**Guest Post written by Dave Cool of Bandzoogle.com.
"There are many different kinds of people that will be visiting your website, but likely for different reasons. These include your current fans, potential new fans, as well as media, bloggers, bookers, and other industry folks...To make it easy for media and industry to find the information they need (and quickly), the best thing to do is create a Digital Press Kit section on your website..."
**Guest post written by Ari Herstand. It originally appeared on Ari's Take.
"I just released a music video. It cost me exactly $0 to make and it looks pretty darn awesome if I do say so myself. Well, I can say so because I didn't make it. I kind of had nothing to do with it - other than writing and recording the song of course (and showing up and shooting the thing). So how did this happen?"
**Guest post written by Andrew Jones of Checkered Owl Media.
"I’ve been meaning to write a blog for a while about how CRITICAL video is becoming to Facebook, but this week I read 3 important pieces of news confirming that Facebook is going full focus on video, so it’s time to actually get this out. I’ll keep it fairly tight, but, if it’s going to get TLDR (Too Long; Didn't Read) for you let’s make this super clear, if you want to be successful at social media moving forward Facebook video better be a part of your plans..."
**Guest post written by Joshua Powell, singer-songwriter, DIY musician, and frontman for Joshua Powell and the Great Train Robbery, as featured in his blog Fearsome Folk.
"When Tom (Myspace) and the gang fell behind in the social race, Facebook successfully jockeyed for the top social spot, but was slow to adapt to the segment of music marketing that their predecessor had cornered so adroitly. It never felt as personal. Third party plugin apps confused us. And even though Myspace was on its last legs back in ’09, it feels like Facebook still hasn’t caught up. Certain bands are more active on Twitter or Instagram, or else funnel the bulk of their resources into apps, email campaigns, or good old-fashioned websites. Bands’ pages can be tough to find, navigate, or engage. But for all its problems, we’re stuck with the ‘book' for the foreseeable future—for better or worse."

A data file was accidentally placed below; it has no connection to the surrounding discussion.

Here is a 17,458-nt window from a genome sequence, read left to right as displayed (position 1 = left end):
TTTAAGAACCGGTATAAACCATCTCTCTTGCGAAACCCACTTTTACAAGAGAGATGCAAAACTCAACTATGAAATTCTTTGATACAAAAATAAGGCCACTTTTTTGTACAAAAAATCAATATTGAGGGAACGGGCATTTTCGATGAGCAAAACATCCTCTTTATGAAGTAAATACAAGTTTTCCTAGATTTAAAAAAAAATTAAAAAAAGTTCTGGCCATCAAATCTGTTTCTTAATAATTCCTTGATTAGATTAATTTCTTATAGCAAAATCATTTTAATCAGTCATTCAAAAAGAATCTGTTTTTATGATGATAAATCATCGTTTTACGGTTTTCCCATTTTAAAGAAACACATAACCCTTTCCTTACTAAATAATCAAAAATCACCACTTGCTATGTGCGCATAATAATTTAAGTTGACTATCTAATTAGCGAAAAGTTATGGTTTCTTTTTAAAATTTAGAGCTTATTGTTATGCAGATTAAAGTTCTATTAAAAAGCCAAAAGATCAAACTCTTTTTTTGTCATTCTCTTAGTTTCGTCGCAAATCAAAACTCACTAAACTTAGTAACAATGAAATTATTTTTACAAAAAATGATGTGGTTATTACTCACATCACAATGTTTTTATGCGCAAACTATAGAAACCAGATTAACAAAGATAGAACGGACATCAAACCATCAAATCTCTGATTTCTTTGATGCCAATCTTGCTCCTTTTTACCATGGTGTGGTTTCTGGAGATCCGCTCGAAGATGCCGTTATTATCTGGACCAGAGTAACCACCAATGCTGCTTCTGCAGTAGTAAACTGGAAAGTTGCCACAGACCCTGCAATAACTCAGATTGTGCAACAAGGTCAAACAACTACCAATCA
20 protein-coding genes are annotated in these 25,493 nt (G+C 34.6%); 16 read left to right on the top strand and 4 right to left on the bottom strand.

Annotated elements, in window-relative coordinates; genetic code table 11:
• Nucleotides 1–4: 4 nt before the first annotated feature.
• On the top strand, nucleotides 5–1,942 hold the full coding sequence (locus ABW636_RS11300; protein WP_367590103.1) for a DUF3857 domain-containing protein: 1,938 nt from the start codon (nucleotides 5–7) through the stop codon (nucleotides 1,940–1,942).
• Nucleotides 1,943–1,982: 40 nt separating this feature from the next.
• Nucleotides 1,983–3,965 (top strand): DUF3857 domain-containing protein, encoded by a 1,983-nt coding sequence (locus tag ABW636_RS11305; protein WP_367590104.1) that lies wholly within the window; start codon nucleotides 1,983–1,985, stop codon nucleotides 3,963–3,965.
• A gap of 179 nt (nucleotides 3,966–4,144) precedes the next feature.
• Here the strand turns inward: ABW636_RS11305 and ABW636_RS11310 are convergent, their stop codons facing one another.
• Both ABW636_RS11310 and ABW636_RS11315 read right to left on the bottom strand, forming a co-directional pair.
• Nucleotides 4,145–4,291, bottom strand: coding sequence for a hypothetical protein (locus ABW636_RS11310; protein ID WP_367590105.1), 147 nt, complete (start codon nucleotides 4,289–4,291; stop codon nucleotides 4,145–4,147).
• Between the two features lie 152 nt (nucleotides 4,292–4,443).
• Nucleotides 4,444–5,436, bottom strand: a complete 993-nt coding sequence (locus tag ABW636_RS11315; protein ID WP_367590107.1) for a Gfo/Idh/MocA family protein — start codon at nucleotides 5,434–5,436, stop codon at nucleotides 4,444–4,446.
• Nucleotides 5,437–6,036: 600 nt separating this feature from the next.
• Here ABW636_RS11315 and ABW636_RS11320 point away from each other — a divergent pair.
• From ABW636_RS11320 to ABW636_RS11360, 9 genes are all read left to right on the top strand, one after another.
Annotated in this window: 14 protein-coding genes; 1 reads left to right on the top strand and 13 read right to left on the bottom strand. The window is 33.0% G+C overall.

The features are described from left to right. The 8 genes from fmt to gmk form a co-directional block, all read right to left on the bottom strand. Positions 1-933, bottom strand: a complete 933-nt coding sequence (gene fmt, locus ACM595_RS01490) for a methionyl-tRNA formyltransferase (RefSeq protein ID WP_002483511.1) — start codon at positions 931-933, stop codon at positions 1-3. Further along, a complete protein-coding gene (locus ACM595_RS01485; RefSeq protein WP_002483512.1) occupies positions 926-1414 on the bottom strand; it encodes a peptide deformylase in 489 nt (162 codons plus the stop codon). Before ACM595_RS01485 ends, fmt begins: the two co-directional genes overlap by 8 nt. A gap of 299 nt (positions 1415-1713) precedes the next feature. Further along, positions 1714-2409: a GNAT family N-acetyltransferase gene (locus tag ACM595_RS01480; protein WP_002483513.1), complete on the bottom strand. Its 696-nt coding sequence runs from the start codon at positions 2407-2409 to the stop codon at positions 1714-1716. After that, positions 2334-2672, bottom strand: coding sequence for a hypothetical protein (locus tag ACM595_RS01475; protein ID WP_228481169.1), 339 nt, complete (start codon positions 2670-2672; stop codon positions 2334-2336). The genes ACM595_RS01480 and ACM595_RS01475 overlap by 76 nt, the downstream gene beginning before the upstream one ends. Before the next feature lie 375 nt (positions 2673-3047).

**Guest post by Niki Walker, lead videographer of NPR's Tiny Desk series. Originally posted on NPR Music’s Tiny Desk Contest Tumblr.
"The Tiny Desk is essentially the opposite of a concert venue or a music video. There’s nothing to hide behind except a real, tiny desk, in a real, very-active office. In some ways, our look is easy to replicate, because it’s all about the music...A lot of people film their Tiny Desk Contest entries on their own, so we thought we’d share a few things we’ve learned by filming almost 600 of these things..."
**Guest post written by Melanie Kealey of Bandzoogle.
"...when someone gets to your band’s page, you want to be sure to grab their attention right away...You want to make sure they find the most important information. Their eyes will gravitate towards text and a button. With this in mind, make it count by adding a call-to-action."
**Guest post written by Scott Aumann, originally featured on The Legit Musician blog.
"One of the best things to do in order to improve your live performance is to record your shows. You can record audio only, or record video. Either way, make it a point to review your recordings and critique yourself. Don't be too critical, but be honest with yourself. This is a great way to find what works, and what doesn't work."